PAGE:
Learning to look after myself

Leo went back to school today, so the Christmas holidays are officially over.

We had a lot of fun. It was nice to have both boys at home together and not be always hurrying to get out the door for school or waking Clem up from his nap to pick Leo up in the afternoon. I am looking forward to having more time to blog and show our book to a few bookshops.

Over the holidays I started to read Gretchen Rubin’s Better Than Before: Mastering the Habits of our Daily Lives. It gave me a lot to think about and spurred me on to think about habits I’d like to keep, lose and begin in my life. But I felt a hopeless about implementing her suggestions into my life, to be honest. It sounded like a lot of work and I didn’t have the energy. Clem had just been really sick and I was tired and run-down from the frenetic lead-up to Christmas.

Then! In January I went to the dentist and he told me that I have been grinding my teeth in my sleep. I have never ground my teeth before, so I felt really freaked out to have started. What was it all about?!

With Gretchen’s words fresh in my mind, I decided that I needed to assess my life and ask myself some questions. Things needed to change.

I want to share the questions with you, because answering them has been very clarifying for me.

  1. What I need to do to look after myself
  2. Why do I need to look after myself? What’s at stake?
  3. What if? Then… (if I fall off the wagon this is a plan for how to get back on)
  4. Potential excuses and responses to them
  5. Why do I find it hard to look after myself?
  6. What’s not on the self-care plan i.e. not important
  7. Who can I check in with?
  8. Why can’t I get off the hook?
  9. Resources
  10. Treats that are good for me

Answering these questions I learnt that I totally do know how to look after myself, but I just don’t put it into action sometimes. I know all of my excuses and how to counteract them, but I choose not to.

After writing up all my answers with pen and paper, I made a one pager that I can stick up on the fridge and remind me what my mission is. Writing up this plan feels like I have a mission in life and everything else flows from here.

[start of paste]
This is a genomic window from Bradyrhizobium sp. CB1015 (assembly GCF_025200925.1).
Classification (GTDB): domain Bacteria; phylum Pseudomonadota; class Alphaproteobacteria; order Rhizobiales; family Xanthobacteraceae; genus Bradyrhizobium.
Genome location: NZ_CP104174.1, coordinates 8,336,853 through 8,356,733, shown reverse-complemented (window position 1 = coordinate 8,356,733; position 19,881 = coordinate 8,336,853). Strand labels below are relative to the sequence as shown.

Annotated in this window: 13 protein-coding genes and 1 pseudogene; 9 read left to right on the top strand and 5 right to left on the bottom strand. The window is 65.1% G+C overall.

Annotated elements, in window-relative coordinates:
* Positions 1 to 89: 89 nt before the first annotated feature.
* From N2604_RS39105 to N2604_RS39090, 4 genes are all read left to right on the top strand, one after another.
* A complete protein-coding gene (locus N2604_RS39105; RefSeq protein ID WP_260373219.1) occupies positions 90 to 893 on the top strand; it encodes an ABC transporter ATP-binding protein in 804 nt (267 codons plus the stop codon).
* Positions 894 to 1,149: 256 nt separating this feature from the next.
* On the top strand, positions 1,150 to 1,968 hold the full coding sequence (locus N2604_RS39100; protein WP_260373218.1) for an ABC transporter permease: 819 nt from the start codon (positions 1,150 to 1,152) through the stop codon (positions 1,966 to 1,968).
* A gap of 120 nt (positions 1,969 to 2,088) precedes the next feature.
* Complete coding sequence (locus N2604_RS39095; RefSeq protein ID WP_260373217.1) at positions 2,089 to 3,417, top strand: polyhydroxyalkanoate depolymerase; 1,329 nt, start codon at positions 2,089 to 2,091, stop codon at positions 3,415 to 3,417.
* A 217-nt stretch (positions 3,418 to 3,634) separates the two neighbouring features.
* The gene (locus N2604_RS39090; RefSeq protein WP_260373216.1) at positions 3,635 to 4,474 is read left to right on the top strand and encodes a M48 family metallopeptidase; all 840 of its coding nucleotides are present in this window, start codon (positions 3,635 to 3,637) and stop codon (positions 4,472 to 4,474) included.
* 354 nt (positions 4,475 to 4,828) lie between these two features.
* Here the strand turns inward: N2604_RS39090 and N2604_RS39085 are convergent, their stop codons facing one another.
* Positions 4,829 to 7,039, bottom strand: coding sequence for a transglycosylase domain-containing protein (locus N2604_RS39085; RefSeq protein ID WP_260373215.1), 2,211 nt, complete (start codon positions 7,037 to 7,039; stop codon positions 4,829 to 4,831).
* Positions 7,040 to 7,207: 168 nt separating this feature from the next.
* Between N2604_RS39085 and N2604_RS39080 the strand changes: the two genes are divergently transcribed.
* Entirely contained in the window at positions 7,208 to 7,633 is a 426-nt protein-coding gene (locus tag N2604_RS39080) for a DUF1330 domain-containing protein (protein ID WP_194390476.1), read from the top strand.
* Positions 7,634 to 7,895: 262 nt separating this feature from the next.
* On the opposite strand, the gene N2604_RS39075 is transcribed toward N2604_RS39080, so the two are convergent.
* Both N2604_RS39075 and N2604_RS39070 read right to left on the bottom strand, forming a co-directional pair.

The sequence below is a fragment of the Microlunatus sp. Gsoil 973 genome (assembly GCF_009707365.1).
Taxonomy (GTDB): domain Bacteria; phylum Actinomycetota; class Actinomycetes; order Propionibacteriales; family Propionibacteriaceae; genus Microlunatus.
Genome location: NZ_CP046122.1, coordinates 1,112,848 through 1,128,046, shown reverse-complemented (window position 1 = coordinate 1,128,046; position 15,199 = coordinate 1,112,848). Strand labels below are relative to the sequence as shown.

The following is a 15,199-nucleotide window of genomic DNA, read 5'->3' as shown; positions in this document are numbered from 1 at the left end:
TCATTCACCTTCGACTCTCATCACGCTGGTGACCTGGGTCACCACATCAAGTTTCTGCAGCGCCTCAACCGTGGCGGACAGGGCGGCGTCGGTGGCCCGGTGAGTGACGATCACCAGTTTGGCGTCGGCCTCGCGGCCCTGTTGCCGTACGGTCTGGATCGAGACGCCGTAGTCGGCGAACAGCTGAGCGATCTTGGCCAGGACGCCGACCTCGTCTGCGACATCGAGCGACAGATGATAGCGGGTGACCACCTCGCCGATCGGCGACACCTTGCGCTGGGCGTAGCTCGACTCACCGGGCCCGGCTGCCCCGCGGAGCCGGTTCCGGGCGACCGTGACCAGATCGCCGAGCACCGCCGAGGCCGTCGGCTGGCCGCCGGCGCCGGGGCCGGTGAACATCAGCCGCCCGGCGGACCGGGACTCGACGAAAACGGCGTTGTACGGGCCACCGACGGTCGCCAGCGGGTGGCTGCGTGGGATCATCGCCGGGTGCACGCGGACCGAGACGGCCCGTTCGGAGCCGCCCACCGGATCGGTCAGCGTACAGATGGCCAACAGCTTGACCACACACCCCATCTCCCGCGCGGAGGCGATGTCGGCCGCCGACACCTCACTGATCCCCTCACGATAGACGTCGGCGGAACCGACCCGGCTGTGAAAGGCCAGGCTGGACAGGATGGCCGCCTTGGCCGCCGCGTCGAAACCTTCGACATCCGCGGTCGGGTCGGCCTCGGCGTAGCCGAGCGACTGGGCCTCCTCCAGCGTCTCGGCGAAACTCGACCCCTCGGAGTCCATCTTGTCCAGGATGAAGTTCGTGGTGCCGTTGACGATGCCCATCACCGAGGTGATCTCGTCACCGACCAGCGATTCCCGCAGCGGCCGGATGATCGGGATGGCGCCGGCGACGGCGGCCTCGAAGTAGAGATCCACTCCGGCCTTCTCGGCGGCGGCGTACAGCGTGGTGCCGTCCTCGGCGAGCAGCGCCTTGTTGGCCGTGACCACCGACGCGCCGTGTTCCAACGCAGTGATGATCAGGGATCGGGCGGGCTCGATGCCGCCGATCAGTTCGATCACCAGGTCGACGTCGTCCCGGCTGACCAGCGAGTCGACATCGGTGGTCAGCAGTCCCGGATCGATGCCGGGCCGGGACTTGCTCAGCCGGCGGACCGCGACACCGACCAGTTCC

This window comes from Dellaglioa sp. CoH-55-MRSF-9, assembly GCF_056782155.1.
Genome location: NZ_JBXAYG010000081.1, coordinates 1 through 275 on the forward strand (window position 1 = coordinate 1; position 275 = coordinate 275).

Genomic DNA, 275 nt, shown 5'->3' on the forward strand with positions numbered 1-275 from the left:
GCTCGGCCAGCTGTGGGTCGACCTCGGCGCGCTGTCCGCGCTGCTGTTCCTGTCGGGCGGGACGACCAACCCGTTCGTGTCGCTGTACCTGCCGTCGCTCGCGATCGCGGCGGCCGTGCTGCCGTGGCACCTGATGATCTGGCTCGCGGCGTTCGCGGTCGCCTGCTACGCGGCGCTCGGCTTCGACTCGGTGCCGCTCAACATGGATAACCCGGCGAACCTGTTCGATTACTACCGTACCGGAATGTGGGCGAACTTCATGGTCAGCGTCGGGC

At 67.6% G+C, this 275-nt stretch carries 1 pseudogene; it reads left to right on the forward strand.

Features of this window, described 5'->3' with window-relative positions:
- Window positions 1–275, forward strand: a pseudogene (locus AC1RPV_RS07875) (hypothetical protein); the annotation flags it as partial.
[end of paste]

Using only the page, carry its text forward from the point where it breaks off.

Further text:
self care plan

It’s all about fitting your oxygen mask before fitting anyone else’s.

Women especially are taught to look after others before themselves, and I definitely struggle with that. If I’m depleted myself I am terrible at looking after others, and yet I’ve done it all the time. Both before and after having children (I used to always be the friend who looked after everyone in high school for example).

When we were writing You’re Doing Great, Baby we had a line in there that we eventually took out, but it’s very relevant here:

I have all these parenting books on the shelf,
But sometimes it’s hard to look after myself.

The things on my list of things I need to do to look after myself are things I already did to varying degrees, but now it feels more binding. It’s powerful to have recommitted to why I want/need to look after myself.

It takes the element of decision making out of when to do yoga, for example, because I’ve written down the potential days and times I have each week and set myself a minimum number of times a week to get on my mat.

I’ve discovered there’s a great strength and self confidence that comes from choosing rules and then sticking to them. It’s not going to be perfect, and it will evolve over time, but I get excited every time I look at my one-pager. It’s all my favourite stuff (that it’s easy not to make time for).

Since committing to this self care plan things have felt like they’re falling into place. I am excited for the year ahead.

Wishing all of you a healthy and happy 2016. Have faith that you are where you need to be right now. You’re doing great.

Tired, re-wired and inspired: a talk in Sydney

Creative Mama talk

I am giving a talk in Sydney on October 13 at the Lord Dudley Hotel in Woollahra.

It’s part of the great line up of talks and masterclasses organised by Mama Creatives.